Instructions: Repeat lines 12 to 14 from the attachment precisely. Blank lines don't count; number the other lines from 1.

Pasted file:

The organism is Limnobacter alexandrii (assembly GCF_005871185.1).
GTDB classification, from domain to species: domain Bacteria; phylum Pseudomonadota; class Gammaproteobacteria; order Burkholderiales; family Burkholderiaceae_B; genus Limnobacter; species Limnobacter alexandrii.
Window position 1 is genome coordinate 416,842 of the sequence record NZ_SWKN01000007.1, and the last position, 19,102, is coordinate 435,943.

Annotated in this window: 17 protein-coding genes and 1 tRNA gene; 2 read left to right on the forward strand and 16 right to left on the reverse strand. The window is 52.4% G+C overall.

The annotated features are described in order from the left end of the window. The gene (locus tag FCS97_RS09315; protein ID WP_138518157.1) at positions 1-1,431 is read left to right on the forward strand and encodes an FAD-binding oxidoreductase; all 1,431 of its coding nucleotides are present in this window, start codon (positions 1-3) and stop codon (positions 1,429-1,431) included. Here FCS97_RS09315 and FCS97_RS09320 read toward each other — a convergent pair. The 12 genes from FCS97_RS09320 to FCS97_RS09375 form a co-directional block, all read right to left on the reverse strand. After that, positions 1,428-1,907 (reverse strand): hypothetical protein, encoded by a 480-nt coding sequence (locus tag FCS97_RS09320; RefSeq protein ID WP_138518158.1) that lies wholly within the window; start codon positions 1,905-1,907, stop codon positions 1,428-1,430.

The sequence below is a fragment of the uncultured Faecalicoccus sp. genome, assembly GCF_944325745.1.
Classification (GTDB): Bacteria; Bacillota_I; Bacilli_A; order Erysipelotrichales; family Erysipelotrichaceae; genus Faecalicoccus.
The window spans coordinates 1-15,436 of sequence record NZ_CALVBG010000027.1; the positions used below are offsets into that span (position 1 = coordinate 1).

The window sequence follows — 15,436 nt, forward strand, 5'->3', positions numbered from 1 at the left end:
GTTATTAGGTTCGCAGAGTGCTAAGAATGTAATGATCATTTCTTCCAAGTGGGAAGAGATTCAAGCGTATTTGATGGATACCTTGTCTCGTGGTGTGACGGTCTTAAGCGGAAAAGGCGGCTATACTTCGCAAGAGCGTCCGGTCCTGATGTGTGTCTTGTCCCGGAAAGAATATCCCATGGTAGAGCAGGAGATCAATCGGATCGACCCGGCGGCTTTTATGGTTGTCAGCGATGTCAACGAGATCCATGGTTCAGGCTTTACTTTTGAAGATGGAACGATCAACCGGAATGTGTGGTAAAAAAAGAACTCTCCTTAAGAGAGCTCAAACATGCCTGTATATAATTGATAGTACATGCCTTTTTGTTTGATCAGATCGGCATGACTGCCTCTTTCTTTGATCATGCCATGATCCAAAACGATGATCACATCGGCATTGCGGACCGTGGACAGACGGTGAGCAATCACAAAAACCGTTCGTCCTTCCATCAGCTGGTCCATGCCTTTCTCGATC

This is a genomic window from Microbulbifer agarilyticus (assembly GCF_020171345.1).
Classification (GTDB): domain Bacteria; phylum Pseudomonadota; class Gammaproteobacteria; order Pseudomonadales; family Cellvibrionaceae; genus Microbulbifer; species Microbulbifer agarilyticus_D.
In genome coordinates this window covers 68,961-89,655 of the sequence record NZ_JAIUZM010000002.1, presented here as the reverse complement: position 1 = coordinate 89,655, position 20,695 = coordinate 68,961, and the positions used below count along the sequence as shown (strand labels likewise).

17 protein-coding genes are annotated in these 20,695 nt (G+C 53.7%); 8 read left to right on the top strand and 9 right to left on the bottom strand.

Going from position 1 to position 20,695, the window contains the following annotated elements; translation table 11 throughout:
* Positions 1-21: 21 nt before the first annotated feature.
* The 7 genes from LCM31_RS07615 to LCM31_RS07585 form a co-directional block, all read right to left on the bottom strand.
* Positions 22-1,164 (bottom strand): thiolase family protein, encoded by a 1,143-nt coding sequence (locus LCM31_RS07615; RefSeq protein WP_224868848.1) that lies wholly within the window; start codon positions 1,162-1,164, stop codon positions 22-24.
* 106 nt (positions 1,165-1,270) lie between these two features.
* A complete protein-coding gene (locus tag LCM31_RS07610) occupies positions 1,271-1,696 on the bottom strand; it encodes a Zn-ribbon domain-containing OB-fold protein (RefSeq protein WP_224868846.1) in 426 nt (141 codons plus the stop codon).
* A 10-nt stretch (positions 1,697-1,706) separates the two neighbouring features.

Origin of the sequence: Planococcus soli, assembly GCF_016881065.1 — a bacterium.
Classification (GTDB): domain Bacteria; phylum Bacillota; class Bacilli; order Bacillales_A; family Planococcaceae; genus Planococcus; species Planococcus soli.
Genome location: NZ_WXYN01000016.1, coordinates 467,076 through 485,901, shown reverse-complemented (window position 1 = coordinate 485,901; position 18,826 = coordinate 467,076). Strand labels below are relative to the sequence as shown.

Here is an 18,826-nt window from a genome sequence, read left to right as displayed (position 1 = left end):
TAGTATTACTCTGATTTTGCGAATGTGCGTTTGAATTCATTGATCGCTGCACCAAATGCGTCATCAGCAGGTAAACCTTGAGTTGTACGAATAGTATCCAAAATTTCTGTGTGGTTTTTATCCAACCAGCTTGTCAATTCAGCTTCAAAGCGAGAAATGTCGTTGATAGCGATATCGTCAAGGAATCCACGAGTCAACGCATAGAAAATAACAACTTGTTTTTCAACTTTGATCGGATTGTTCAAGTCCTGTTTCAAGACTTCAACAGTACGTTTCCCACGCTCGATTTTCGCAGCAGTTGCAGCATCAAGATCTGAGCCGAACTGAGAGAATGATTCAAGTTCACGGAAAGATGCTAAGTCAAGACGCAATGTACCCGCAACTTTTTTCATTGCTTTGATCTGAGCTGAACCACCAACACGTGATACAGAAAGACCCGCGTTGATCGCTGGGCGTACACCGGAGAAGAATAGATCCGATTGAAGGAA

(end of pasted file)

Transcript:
Classification (GTDB): domain Bacteria; phylum Pseudomonadota; class Gammaproteobacteria; order Pseudomonadales; family Cellvibrionaceae; genus Microbulbifer; species Microbulbifer agarilyticus_D.
In genome coordinates this window covers 68,961-89,655 of the sequence record NZ_JAIUZM010000002.1, presented here as the reverse complement: position 1 = coordinate 89,655, position 20,695 = coordinate 68,961, and the positions used below count along the sequence as shown (strand labels likewise).

17 protein-coding genes are annotated in these 20,695 nt (G+C 53.7%); 8 read left to right on the top strand and 9 right to left on the bottom strand.